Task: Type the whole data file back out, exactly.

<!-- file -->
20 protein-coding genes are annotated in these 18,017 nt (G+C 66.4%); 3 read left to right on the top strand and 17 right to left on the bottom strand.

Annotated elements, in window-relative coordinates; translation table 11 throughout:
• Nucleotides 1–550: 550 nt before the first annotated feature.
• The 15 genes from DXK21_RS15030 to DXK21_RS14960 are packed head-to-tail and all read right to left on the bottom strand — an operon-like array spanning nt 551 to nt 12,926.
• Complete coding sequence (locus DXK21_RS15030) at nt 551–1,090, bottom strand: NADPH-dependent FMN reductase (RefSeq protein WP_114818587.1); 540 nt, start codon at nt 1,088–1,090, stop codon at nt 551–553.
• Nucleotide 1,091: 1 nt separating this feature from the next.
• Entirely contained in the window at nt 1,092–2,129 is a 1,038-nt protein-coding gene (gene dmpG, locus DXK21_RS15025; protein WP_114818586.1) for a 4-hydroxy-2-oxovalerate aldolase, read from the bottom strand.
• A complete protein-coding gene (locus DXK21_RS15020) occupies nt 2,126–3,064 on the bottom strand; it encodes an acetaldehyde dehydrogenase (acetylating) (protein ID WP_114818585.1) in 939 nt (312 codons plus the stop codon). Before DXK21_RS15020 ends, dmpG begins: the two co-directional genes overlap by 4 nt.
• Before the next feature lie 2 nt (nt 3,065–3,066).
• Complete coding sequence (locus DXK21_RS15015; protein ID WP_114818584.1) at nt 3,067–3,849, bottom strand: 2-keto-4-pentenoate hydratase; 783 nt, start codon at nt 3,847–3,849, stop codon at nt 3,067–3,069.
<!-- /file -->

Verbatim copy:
20 protein-coding genes are annotated in these 18,017 nt (G+C 66.4%); 3 read left to right on the top strand and 17 right to left on the bottom strand.

Annotated elements, in window-relative coordinates; translation table 11 throughout:
• Nucleotides 1–550: 550 nt before the first annotated feature.
• The 15 genes from DXK21_RS15030 to DXK21_RS14960 are packed head-to-tail and all read right to left on the bottom strand — an operon-like array spanning nt 551 to nt 12,926.
• Complete coding sequence (locus DXK21_RS15030) at nt 551–1,090, bottom strand: NADPH-dependent FMN reductase (RefSeq protein WP_114818587.1); 540 nt, start codon at nt 1,088–1,090, stop codon at nt 551–553.
• Nucleotide 1,091: 1 nt separating this feature from the next.
• Entirely contained in the window at nt 1,092–2,129 is a 1,038-nt protein-coding gene (gene dmpG, locus DXK21_RS15025; protein WP_114818586.1) for a 4-hydroxy-2-oxovalerate aldolase, read from the bottom strand.
• A complete protein-coding gene (locus DXK21_RS15020) occupies nt 2,126–3,064 on the bottom strand; it encodes an acetaldehyde dehydrogenase (acetylating) (protein ID WP_114818585.1) in 939 nt (312 codons plus the stop codon). Before DXK21_RS15020 ends, dmpG begins: the two co-directional genes overlap by 4 nt.
• Before the next feature lie 2 nt (nt 3,065–3,066).
• Complete coding sequence (locus DXK21_RS15015; protein ID WP_114818584.1) at nt 3,067–3,849, bottom strand: 2-keto-4-pentenoate hydratase; 783 nt, start codon at nt 3,847–3,849, stop codon at nt 3,067–3,069.